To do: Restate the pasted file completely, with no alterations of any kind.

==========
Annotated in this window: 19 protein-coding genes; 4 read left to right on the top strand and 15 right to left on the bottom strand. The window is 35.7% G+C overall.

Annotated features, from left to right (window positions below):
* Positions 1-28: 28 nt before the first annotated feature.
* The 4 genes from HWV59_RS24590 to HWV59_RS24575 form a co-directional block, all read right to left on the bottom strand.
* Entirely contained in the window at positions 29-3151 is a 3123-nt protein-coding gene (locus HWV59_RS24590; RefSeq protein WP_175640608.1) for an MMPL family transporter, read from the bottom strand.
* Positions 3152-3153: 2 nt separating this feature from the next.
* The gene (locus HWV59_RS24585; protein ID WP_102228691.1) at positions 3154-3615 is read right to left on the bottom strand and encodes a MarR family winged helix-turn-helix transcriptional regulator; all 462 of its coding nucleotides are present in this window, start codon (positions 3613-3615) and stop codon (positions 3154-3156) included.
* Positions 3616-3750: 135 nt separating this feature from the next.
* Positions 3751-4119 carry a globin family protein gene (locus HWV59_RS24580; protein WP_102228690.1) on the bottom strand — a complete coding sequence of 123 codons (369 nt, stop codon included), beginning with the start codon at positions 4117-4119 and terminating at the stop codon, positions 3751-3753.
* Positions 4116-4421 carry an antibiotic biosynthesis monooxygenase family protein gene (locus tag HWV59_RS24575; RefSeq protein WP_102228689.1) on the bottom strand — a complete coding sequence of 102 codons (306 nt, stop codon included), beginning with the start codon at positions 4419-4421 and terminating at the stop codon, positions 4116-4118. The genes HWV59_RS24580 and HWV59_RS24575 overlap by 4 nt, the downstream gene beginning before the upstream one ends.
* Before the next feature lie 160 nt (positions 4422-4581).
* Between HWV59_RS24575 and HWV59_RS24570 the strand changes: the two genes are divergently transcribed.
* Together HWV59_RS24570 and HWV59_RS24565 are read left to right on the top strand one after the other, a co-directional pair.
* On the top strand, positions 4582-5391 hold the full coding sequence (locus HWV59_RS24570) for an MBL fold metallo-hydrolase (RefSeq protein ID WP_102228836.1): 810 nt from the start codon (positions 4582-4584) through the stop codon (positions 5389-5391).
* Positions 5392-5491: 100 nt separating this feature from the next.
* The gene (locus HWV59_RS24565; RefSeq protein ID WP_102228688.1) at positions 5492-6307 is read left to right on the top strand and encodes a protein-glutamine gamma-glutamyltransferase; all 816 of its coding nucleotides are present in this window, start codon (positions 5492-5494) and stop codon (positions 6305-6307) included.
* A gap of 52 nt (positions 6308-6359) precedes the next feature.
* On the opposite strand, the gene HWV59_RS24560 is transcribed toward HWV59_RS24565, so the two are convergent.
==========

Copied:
Annotated in this window: 19 protein-coding genes; 4 read left to right on the top strand and 15 right to left on the bottom strand. The window is 35.7% G+C overall.

Annotated features, from left to right (window positions below):
* Positions 1-28: 28 nt before the first annotated feature.
* The 4 genes from HWV59_RS24590 to HWV59_RS24575 form a co-directional block, all read right to left on the bottom strand.
* Entirely contained in the window at positions 29-3151 is a 3123-nt protein-coding gene (locus HWV59_RS24590; RefSeq protein WP_175640608.1) for an MMPL family transporter, read from the bottom strand.
* Positions 3152-3153: 2 nt separating this feature from the next.
* The gene (locus HWV59_RS24585; protein ID WP_102228691.1) at positions 3154-3615 is read right to left on the bottom strand and encodes a MarR family winged helix-turn-helix transcriptional regulator; all 462 of its coding nucleotides are present in this window, start codon (positions 3613-3615) and stop codon (positions 3154-3156) included.
* Positions 3616-3750: 135 nt separating this feature from the next.
* Positions 3751-4119 carry a globin family protein gene (locus HWV59_RS24580; protein WP_102228690.1) on the bottom strand — a complete coding sequence of 123 codons (369 nt, stop codon included), beginning with the start codon at positions 4117-4119 and terminating at the stop codon, positions 3751-3753.
* Positions 4116-4421 carry an antibiotic biosynthesis monooxygenase family protein gene (locus tag HWV59_RS24575; RefSeq protein WP_102228689.1) on the bottom strand — a complete coding sequence of 102 codons (306 nt, stop codon included), beginning with the start codon at positions 4419-4421 and terminating at the stop codon, positions 4116-4118. The genes HWV59_RS24580 and HWV59_RS24575 overlap by 4 nt, the downstream gene beginning before the upstream one ends.
* Before the next feature lie 160 nt (positions 4422-4581).
* Between HWV59_RS24575 and HWV59_RS24570 the strand changes: the two genes are divergently transcribed.
* Together HWV59_RS24570 and HWV59_RS24565 are read left to right on the top strand one after the other, a co-directional pair.
* On the top strand, positions 4582-5391 hold the full coding sequence (locus HWV59_RS24570) for an MBL fold metallo-hydrolase (RefSeq protein ID WP_102228836.1): 810 nt from the start codon (positions 4582-4584) through the stop codon (positions 5389-5391).
* Positions 5392-5491: 100 nt separating this feature from the next.
* The gene (locus HWV59_RS24565; RefSeq protein ID WP_102228688.1) at positions 5492-6307 is read left to right on the top strand and encodes a protein-glutamine gamma-glutamyltransferase; all 816 of its coding nucleotides are present in this window, start codon (positions 5492-5494) and stop codon (positions 6305-6307) included.
* A gap of 52 nt (positions 6308-6359) precedes the next feature.
* On the opposite strand, the gene HWV59_RS24560 is transcribed toward HWV59_RS24565, so the two are convergent.